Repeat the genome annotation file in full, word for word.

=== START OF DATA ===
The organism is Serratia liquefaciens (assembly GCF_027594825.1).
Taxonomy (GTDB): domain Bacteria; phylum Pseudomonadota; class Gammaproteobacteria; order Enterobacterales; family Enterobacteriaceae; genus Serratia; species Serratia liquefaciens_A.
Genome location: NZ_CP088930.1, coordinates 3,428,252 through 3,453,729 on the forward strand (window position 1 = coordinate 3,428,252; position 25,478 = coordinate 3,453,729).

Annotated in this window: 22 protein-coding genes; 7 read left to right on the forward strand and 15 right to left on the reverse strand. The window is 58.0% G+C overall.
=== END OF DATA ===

The organism is Serratia liquefaciens (assembly GCF_027594825.1).
Taxonomy (GTDB): domain Bacteria; phylum Pseudomonadota; class Gammaproteobacteria; order Enterobacterales; family Enterobacteriaceae; genus Serratia; species Serratia liquefaciens_A.
Genome location: NZ_CP088930.1, coordinates 3,428,252 through 3,453,729 on the forward strand (window position 1 = coordinate 3,428,252; position 25,478 = coordinate 3,453,729).

Annotated in this window: 22 protein-coding genes; 7 read left to right on the forward strand and 15 right to left on the reverse strand. The window is 58.0% G+C overall.